The national sport has had it very good for quite a while – luxuriating in buckets of telly cash, despite costs going through the roof. But it’s all turning very nasty now. The American wise-guys who bought Manchester United and Liverpool on the never-never have become hate figures among their customers – the fans – and are feeling the pinch when it comes to refinancing. Further down the feeding trough are the runts unable to get their snouts into the swill. No fewer than three UK clubs were in court yesterday – Portsmouth, Cardiff and Southend – trying to escape the inevitable, as those to whom they owe money seek winding-up orders.

Take my own club West Ham, recently acquired from the feckless Icelanders by a couple of porn barons, Gold and Sullivan. The Hammers are truly in the stuck: they’ve got debts of £110 million, and they’re performing like the band from The Muppets on the pitch. It’d be LOL if it weren’t ETMYW (Enough To Make You Weep).

This week, in an extraordinary piece of megaphone management, Sullivan engaged in a lengthy outburst (via the News of the Screws) at the organisation he has just taken over, demanding across the board wage cuts of 25%. This is not an M&A modus operandi we’d normally recommend at MT, but it’s certainly made the players listen as they ease their high-spec Bentleys and Lincoln Navigators into Upton Park (or whatever they call it these days). Sullivan noted: ‘Everywhere you look there is excess. Everyone is overpaid for the job they do. There are 110 mobile phones being paid for by the club, and you have minor people with Blackberry phones and other types.’ And there was more: ‘We had a player liaison officer who just drove a few of the players around and he was paid £50,000 a year.’ (One can only imagine what the player liaison officer does at Chelsea – offer to take Ms Peroncell from one gorgeous Surrey ranch-style mansion to the next, perhaps.)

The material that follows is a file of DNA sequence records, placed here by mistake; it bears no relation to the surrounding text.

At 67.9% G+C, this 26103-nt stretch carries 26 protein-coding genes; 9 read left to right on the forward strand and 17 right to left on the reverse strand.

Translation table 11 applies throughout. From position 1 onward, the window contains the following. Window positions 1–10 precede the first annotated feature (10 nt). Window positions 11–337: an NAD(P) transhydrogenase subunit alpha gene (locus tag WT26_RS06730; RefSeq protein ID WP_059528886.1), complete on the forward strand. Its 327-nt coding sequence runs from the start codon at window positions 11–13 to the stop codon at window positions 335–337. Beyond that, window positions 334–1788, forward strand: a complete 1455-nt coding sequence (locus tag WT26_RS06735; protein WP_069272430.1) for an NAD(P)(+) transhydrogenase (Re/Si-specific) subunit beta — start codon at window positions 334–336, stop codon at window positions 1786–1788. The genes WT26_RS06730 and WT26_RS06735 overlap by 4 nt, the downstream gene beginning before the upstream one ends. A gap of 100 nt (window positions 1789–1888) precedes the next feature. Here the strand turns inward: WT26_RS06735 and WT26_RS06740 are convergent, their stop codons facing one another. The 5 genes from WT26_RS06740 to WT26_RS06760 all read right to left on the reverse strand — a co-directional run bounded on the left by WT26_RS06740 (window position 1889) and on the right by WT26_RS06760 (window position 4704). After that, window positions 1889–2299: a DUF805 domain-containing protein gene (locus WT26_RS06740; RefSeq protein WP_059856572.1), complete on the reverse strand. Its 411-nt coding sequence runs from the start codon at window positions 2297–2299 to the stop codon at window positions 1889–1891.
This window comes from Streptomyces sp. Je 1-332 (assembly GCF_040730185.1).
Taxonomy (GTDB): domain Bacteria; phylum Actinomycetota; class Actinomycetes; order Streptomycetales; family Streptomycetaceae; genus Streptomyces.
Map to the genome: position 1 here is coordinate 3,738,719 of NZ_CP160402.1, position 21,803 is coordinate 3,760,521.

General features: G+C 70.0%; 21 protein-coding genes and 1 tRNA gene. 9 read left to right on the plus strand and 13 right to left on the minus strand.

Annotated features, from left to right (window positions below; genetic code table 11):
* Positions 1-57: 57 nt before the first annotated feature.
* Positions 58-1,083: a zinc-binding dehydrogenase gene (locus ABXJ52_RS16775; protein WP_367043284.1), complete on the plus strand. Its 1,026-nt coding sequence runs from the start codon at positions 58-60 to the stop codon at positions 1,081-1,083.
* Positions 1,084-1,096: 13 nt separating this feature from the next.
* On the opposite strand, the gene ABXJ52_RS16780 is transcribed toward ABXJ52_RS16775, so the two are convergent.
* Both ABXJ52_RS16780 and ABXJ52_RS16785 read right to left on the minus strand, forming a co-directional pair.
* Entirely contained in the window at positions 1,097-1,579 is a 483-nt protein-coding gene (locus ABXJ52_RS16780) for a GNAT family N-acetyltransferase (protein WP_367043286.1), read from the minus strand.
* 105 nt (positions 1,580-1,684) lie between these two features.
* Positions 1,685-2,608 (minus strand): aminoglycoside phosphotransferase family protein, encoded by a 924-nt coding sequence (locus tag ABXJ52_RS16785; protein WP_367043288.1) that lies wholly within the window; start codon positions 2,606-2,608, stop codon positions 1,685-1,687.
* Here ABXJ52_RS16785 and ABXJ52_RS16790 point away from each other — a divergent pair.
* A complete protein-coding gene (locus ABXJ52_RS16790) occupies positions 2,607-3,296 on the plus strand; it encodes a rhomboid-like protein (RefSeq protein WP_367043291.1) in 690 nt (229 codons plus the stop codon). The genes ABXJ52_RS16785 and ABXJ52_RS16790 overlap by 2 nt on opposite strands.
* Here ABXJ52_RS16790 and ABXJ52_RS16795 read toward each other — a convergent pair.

Football has become a game big on greedy excess but low on fiscal and emotional intelligence. The dimness starts early, and from the bottom. I cannot think of a sport where the intellectual and educational achievements of the average practitioner are more lowly.

Maybe it’s of no consequence that the average Premiership footballer makes Peter Andre sound like Socrates (and I don’t mean the legendary chain-smoking doctor who wore the number six shirt for Brazil). What’s the point of bothering with GCSEs with the possibility of a John Terry-sized £150k per week waiting at the end of the player’s tunnel? But it has a profound effect on the culture. So when an oddball like the university-educated Graeme Le Saux takes to the pitch (no doubt after reading The Guardian from cover to cover in the dressing room) his opponents abuse and bare their buttocks at him, because that level of intellect meant he had to be a ‘poof’.

Sorry, but it’s a rough monkey’s lunch of a business, which is now in its decadent phase. And like ancient Rome, it will crumble to bits, the victim of its own vulgar excess. It’s enough to make you nostalgic for the old-fashioned moronic face of footie, as encapsulated in Peter Cook’s portrayal of legendary manager Alan Latchley. As he noted, ‘Football… she’s a cruel mistress. She’s more than a mistress. She’s a wife, she’s a mother, she’s a daughter, she’s an errant child. She can make you laugh, she make you cry. She can bring tears me eyes. She can bring blood to me shoulders.’

But I’ll still be glued to Sky Sports this weekend – an unkickable habit.